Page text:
• In the practice portion of the lesson, the students would listen and repeat each word, with the teacher listening and correcting where necessary.
  • In the production phase of the objective, the students would read the words aloud either individually or as a part of a story.

Provide Activities About the Lesson

By the time you've thought about how you want to present, practice and produce, you've already come up with your lesson activities, but just in case you're still stuck, here are a few ideas to get your creative juices flowing:

  • Worksheets/book work (It's not really creative, but it gets the job done.)
  • Word games (word searches, crossword puzzles, word scrambles, and hangman-type games)
  • Songs (sing-along, listen and fill-in-the-blanks, listen for incorrect words)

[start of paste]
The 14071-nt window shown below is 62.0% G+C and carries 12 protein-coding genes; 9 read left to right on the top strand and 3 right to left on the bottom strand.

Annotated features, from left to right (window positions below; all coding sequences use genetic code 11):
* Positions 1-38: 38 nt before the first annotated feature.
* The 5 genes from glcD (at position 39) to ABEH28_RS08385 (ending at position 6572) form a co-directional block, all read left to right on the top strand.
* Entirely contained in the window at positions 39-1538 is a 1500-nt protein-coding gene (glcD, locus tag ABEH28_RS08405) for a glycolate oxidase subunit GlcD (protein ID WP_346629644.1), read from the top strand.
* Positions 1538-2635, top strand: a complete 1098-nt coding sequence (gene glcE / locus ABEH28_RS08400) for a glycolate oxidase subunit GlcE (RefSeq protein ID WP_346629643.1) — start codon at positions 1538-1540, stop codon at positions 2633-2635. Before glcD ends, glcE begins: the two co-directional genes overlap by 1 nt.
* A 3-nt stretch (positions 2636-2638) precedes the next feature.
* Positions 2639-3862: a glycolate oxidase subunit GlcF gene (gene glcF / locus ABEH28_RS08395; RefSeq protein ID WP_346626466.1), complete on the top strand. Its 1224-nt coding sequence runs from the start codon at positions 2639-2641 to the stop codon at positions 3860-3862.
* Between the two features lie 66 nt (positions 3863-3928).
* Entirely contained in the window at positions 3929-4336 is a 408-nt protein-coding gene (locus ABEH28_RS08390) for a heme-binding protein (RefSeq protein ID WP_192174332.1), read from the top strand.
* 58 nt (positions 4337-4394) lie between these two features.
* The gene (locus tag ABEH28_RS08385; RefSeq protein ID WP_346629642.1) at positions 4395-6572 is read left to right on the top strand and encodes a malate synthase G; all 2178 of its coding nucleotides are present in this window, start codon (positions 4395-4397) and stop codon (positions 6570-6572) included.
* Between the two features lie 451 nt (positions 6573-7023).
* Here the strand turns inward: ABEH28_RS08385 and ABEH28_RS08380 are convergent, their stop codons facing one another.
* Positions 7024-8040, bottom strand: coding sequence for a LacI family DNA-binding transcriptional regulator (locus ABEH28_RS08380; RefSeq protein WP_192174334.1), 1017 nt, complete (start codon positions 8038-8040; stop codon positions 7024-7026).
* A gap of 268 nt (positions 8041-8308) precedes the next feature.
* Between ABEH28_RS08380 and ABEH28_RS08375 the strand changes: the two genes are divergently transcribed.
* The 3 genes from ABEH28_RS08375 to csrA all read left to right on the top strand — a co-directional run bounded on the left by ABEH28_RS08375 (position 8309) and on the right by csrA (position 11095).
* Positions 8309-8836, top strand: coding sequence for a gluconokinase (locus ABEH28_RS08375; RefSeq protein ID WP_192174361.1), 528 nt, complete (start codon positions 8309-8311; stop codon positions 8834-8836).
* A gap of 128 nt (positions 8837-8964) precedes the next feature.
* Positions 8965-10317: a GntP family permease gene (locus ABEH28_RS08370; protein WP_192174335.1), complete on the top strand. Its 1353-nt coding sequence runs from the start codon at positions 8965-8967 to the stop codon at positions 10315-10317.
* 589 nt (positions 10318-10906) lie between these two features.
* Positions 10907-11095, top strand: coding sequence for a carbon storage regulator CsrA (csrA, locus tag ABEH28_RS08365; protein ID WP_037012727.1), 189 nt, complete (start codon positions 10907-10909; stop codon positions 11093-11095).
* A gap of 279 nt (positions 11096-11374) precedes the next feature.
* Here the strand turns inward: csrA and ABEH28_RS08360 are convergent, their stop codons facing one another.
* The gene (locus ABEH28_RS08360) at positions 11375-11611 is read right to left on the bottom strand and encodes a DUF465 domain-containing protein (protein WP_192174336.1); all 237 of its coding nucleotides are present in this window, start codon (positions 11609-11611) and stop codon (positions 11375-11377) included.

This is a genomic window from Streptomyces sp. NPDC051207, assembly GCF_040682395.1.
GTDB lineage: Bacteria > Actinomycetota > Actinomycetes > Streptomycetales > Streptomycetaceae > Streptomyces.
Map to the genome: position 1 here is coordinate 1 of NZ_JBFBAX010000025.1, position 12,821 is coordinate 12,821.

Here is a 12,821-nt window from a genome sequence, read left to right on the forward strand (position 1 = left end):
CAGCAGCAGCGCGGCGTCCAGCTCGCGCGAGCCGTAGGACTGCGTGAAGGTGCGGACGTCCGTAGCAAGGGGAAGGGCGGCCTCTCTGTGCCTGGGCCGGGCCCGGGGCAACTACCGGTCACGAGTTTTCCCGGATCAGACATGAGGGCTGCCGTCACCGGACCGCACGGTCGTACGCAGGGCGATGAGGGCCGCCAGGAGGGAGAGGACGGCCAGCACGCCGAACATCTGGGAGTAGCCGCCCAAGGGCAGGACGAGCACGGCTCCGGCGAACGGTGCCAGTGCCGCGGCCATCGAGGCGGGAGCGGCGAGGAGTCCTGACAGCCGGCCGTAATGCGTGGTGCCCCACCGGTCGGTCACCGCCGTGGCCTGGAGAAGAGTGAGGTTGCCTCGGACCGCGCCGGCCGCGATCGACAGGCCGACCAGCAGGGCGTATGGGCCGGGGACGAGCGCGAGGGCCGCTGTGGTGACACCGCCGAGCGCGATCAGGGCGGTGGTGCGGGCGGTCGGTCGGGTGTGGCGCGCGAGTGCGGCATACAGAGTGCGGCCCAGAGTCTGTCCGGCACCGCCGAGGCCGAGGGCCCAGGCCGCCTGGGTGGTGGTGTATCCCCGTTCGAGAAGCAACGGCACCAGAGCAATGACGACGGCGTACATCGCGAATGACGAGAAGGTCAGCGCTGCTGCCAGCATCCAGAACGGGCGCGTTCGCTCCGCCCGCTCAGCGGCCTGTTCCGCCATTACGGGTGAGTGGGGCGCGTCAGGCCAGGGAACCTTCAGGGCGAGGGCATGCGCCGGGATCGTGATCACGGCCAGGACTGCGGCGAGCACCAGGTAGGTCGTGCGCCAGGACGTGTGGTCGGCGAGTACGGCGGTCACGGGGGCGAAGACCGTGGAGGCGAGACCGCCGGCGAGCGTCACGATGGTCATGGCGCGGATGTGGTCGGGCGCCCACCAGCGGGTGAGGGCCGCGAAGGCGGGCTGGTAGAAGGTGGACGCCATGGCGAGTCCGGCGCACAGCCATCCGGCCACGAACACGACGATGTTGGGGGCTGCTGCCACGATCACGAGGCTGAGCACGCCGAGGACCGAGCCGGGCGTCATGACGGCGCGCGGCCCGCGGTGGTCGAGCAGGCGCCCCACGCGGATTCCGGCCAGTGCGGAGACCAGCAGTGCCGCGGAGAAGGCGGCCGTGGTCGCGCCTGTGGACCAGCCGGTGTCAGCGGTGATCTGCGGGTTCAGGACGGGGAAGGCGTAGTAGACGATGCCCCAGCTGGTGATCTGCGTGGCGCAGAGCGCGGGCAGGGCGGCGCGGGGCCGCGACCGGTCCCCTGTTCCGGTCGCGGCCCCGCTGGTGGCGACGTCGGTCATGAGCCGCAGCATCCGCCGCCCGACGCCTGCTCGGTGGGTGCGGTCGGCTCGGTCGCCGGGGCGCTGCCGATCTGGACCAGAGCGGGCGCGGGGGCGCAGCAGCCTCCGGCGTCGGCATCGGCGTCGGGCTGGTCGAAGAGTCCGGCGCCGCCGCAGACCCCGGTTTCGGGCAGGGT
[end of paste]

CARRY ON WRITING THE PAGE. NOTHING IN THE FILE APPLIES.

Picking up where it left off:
• Games
  • Group conversation
  • Pair work (dictation, problem solving)
  • Problem-solving (jigsaw activities, decision-making, logic)
  • Anything that lets your students get their hands on the real thing
  • Projects to take the lesson beyond the classroom and into the real world

Gather Materials

The last thing you need to think about is the kinds of materials you'll need for each activity. These can range from books and charts to paper and markers to song lyrics, CD players, game boards, dice and cards.

Charting the Steps for Writing Plans

If you are more of a visual learner, consider the flow chart above which reinforces the steps for writing activity/lesson plans. Start with your objective, then choose your activities for presentation, practice and production, and finally, make a list of all the materials you will need for each activity to meet each objective.

Once you have charged the steps, you can build your plan easily using a lesson plan template such as the .pdf file shown below.


Click to View & Download

Using the flow chart at the top of this article and the lesson plan template should streamline your planning process and maybe make it just as fun as the teaching itself.